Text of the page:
Originally published on 16 March, 2016
Mike Summerbee, one of Manchester City’s best loved icons, spoke to City Watch this week about the upcoming Manchester derby.
For those who don’t know (you should), let me fill you in – Mike Summerbee is one of our most famous legends, who notched up an impressive 452 appearances during his ten years at the club. He was part of one of Manchester City’s most successful sides in history, winning a total of seven trophies – including the FA Cup and First Division.
Mike Summerbee was also part of the team that won the English League Cup in 1970, knocking Manchester United out in the semi-final, a derby that really stuck in the mind of the club ambassador. City won the first leg 2-1, but United were leading the second by the same scoreline until Summerbee levelled the scores up at Old Trafford, putting the Blues ahead in the tie:
“We won at Maine Road and went to Old Trafford – there was an indirect free kick and Alex Stepney saved the ball thinking it was a direct kick and instead of leaving it alone he saved it and the ball bounced out to me and I tapped it in – that was at the Stretford End so that was very pleasing. That was the League Cup semi final which we went onto win [1969-1970].”
Mike is always one to speak his mind, which he did so following an “exceptional overhead kick” (he now admits), in a game which he still believes we would have won, “had it gone on another 10 minutes”.
A guest pundit on Sky Sports for the clash at Old Trafford in which City succumbed to that Rooney overhead kick, Mike Summerbee stated that one day – Manchester City will come to Stretford and “we’ll take them apart”.
Despite appearing to possess an ability to read the future, Mike admits that his prediction was “probably a bit lucky”.
However, the big question is, what were his thoughts when City did indeed dismantle Manchester United whilst visiting Old Trafford not long after?
“Well it has to be [the best derby win ever], to go Old Trafford and win 6-1, it has to be, yeah it did give me a lot of satisfaction, the result of 6-1, we played them off the park completely and for me to predict that was probably a bit lucky. It was very special to go Old Trafford and win 6-1, seeing the crowd leaving 10 minutes before the end of the game. It gave a lot of pleasure to watch that game and just see it.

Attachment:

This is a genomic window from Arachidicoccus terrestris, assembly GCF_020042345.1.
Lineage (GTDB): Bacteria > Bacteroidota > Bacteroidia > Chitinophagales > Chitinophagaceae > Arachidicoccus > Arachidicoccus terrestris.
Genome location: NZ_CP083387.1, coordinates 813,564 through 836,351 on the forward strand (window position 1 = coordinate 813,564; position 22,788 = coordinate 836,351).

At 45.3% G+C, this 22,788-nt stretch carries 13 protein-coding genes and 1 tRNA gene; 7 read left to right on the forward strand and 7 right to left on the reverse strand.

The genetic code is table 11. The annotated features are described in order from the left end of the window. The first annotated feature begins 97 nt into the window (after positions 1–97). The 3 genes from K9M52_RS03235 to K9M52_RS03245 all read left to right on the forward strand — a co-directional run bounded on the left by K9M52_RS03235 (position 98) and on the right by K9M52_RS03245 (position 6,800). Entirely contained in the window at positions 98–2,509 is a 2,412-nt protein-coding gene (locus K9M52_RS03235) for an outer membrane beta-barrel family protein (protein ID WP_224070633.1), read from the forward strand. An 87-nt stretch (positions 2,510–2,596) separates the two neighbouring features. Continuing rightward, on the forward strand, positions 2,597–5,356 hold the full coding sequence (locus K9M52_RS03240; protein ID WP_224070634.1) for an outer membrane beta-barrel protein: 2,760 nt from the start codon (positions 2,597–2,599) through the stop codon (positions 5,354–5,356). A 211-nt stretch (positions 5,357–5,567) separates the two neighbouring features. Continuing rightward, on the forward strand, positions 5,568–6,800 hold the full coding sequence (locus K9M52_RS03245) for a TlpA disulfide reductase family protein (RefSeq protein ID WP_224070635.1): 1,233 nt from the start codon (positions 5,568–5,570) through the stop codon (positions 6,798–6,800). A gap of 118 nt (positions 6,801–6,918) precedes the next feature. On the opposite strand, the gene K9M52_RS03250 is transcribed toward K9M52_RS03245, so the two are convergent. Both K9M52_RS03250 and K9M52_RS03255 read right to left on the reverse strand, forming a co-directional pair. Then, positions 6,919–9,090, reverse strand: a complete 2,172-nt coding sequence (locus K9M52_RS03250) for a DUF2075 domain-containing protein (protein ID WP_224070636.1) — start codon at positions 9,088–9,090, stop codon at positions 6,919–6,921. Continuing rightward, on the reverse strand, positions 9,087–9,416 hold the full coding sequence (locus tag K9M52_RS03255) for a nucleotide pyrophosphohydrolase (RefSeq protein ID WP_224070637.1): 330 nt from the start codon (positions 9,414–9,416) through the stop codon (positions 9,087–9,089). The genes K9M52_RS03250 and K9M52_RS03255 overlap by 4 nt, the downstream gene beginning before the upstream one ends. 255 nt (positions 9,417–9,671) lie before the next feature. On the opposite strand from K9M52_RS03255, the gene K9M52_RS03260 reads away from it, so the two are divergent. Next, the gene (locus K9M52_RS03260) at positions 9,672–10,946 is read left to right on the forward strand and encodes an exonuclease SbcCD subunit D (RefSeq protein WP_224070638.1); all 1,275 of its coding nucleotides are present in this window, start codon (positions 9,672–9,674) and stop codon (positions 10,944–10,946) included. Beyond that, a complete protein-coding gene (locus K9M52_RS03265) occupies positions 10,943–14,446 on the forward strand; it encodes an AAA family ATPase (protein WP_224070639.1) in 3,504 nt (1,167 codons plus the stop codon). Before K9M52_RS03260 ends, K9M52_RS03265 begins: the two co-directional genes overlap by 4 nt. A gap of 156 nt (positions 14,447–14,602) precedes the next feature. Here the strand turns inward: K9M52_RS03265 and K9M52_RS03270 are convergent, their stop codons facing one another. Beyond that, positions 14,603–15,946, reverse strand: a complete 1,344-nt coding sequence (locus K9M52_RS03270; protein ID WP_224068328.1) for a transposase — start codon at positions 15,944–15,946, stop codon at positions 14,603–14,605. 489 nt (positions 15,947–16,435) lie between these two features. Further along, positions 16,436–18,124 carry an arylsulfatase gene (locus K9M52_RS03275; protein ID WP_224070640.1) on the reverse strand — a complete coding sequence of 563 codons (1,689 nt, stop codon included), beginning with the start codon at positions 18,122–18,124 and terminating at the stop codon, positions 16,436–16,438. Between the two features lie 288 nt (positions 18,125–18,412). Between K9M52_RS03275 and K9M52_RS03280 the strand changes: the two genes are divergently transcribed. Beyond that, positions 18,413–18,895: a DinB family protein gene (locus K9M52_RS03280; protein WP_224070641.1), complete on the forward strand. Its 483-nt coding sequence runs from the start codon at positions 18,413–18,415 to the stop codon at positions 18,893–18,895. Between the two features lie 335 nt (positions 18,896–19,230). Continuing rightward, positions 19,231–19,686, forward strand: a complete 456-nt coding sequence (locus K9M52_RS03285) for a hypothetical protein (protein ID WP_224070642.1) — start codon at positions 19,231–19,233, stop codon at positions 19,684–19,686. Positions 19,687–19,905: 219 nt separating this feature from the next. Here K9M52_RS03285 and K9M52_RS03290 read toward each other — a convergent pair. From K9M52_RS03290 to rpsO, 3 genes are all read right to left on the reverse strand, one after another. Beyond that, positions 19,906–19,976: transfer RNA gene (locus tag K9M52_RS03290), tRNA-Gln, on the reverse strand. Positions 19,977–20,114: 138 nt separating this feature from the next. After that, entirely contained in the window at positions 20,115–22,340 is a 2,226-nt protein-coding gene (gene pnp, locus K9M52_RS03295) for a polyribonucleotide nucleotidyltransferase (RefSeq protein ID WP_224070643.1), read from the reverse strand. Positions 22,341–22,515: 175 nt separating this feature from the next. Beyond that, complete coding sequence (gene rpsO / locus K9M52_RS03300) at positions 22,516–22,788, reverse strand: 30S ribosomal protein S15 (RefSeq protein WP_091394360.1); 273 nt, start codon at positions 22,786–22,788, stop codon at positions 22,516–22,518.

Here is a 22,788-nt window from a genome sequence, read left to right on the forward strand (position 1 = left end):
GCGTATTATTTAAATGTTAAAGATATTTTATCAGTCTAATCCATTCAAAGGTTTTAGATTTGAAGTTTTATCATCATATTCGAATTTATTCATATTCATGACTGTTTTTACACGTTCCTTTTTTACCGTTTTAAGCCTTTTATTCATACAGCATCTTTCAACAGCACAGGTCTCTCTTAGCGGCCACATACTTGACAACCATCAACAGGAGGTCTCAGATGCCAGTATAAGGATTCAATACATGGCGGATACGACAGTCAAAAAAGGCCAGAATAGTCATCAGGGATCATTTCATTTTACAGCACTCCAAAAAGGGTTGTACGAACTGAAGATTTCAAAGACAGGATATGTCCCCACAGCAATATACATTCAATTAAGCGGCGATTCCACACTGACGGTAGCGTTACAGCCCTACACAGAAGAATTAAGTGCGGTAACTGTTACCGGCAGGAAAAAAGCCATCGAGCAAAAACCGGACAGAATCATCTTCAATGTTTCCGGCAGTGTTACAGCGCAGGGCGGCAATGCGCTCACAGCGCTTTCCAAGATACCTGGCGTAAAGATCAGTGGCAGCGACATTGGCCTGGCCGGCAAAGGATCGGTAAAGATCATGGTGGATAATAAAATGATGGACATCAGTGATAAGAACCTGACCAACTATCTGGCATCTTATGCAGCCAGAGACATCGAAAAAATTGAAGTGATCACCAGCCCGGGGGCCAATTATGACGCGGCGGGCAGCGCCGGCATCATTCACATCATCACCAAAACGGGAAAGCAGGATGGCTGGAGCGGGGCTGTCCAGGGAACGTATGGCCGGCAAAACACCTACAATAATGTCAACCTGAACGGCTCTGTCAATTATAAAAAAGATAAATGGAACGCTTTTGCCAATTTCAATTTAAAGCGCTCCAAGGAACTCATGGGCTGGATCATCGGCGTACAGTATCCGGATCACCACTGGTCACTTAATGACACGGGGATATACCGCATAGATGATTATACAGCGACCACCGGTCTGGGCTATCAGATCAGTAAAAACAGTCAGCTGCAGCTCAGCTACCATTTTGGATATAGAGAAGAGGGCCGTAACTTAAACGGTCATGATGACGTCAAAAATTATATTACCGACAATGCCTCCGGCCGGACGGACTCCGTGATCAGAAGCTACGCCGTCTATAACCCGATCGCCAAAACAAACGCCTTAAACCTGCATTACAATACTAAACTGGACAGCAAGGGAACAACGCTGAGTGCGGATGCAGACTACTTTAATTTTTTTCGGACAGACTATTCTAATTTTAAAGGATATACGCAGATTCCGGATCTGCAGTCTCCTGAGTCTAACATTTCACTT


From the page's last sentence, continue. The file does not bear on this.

It will take a lot of beating, that will go for a long, long time. I can’t see that for a long time. We’ll see anyway!”
Derby day nerves, the feeling that hits us before we face the Stretfordians. That feeling, where you know that absolutely anything can happen – form and quality is thrown out of the window, it’s the passion that counts, who wants it the most. But how do nerves affect those that have played in such high profile games – even when their playing career has ended?
“It’s in your blood, you’ll always get nervous before the game – when you’re playing but also you never lose it when you’re not playing because the only thing you’re not doing is “playing”. You get the same build-up for the game as you would do if you were playing, so those nerves are always there.”
Win, lose or draw, derbies send fans into a turmoil of emotions, and those emotions are echoed throughout the club:
“When you win, you get the same feeling of satisfaction when you’re watching the game as when you’re playing the game, but you never lose that when you’re not playing. When we get beat, I get a bit depressed, because the only difference is – I repeat myself – I’m watching but I’m playing, I’m kicking every ball that goes up but it’s not on the field any more, it’s sat in the stands as a supporter. You never lose that enthusiasm for the game whether you play or you’re watching, you’re still there all the time.”
It’s always a rather delicious added bonus when you give them a good spanking, however for most Blues, the most important thing is getting the victory. It’s definitely no different for Buzzer:
“I don’t care how we do it, as long as we win. If we play rubbish and we win, or play fantastic and we win then it doesn’t make a difference – as long as we win, that’s the most important thing. We just need to win, that’s what we’ve got to do.”
Optimistic City supporters are few and far between, and who could blame? However the former winger believes that history can indeed repeat itself:
“Of course we have a massive chance, every game we have to win, simple as that, we’ve done it before so we can do it again. Simple as that.”
There you have it, the thoughts of the legend that is Mike Summerbee on the Manchester derby. In a season that appears lost, the players and management must surely feel the pressure of the fans to at least salvage something – this is a massive opportunity to do so.
There’s not much more to say about the day that lies ahead, we all know how it goes, we all know the feeling, we all know how much it means to those in Manchester (and London), we all know the consequences, this is one we must win, it doesn’t matter how, we must – so I leave you with this – it’s in your blood.